Here's a 2006 photo that shows the Église Saint-Ouen in its "urban context" — took it from the high hills southeast of the city, in an area called La Corniche (meaning "cliff" or "ledge"). I've "edited" or "post-processed" it in Photoshop to make it better, I think, than the version that came straight out of the camera.
Here's another version of the same photo that I processed more more aggressively in Photoshop. I cropped it differently, before deciding that that strip of sky didn't "add much value". This version isn't bad, in my opinion, but it looks less like Rouen, where the sun can shine brightly but doesn't do so all that often. More often it foggy and misty there, sometimes with a pluie fine falling. You might call that kind of rain "heavy drizzle".
Finally, here's what the camera saw. The focus is definitely softer and the tones are bluer or at least grayer. It's up to you to decide which view you prefer. Maybe this last one is the most authentic after all. You can enlarge them to see more details. The camera, by the way, was a Canon PowerShot s70 that I bought in 2005 and that fit easily into a coat pocket.
fbThe development, in # 1 and 3 is all you see. Cropping it is a real improvement. Photo #2 is artificial, but that’s the only way you can really distinguish the details of Saint-Ouen and Saint-Maclou on the left of it. Photoshop is a great tool that let you salvage photos that, for one reason or another, are of a lesser quality. For all these reasons, I vote for #2!ReplyDelete
As I said, the photos with no sky but those "modern" buildings in the foreground show the church in its urban context. There's no reason to pretend that such buildings exist. Othewise, people are just starry-eyed about what France will be like when they visit, and then they are disappointed. I knew (virtually, on the internet), a woman who came to France to spend a week or two in Paris. She rented an apartment near the Eiffel Tower, toward but not exactly in the section called the Front de Seine. She was outdone because, she said, it was a busy and noisy neighborhood. She said she had thought it would be more "bucolic" — as if any of Paris is bucolic...Delete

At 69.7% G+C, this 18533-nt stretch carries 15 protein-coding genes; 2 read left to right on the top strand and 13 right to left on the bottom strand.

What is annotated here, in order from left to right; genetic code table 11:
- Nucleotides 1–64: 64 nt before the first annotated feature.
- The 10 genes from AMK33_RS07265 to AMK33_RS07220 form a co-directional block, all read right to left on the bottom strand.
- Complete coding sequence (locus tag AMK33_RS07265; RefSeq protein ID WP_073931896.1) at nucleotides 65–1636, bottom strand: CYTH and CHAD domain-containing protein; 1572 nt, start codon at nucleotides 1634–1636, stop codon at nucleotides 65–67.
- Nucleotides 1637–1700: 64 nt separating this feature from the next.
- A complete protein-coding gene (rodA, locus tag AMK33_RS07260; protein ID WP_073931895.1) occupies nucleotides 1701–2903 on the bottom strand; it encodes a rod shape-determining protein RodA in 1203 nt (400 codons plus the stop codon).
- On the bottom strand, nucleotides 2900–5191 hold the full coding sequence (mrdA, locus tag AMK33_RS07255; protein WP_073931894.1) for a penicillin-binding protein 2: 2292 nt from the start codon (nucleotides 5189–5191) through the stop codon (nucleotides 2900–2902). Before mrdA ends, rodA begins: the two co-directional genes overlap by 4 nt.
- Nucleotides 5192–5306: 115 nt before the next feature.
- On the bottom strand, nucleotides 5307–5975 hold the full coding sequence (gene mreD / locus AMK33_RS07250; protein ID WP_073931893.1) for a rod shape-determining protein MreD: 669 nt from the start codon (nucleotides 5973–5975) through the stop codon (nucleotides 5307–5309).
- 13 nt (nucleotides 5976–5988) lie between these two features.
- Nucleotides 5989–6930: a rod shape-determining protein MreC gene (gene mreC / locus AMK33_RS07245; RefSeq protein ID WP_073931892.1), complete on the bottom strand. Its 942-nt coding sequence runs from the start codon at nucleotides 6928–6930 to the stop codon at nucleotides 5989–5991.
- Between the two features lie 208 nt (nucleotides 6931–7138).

I don’t understand then what you mean by “contexte urbain”. How far do you have to go from a given spot to have “contexte”? IMHO, photos #1 and 3 are more a view of Rouen, development included, than anything else.Delete
It just means what the nature of the surroundings of the building you're talking about is. Saint-Ouen is not out in open country, the way I remember that, for example, Notre-Dame de l'Epine was in a very rural setting. The population of the village was 650. The population of the area fairly close to Saint-Ouen in Rouen is 100,000. L'Épine is almost 99% agricultural. The superficie of the village is 30 km². Rouen covers a superficie of a little less than 22 km², with 600 or 700 hundred times as many people on that amount of land.Delete
I do agree completely with you. The comparaison with N-D de l’Épine is perfect. But here, I really don’t see what the development, which is ugly, adds to your “contexte”. Photo #2 gives exactly that impression that St-Ouen is in an urban and not rural setting. This development may, one day, have the same fate as that enormous development, was it in Missouri?Delete
It's not "my" context. It's what you see if you open your eyes.Delete
That's amazing work with Photoshop, Ken.ReplyDelete
I enjoy the post-processing process.Delete
La Corniche must be quite high, that's quite and elevated view. I never knew what "corniche" meant, so thanks. There's a Grande Corniche road that leads to Monaco. Fearing heights, I'd take the coastal route.ReplyDelete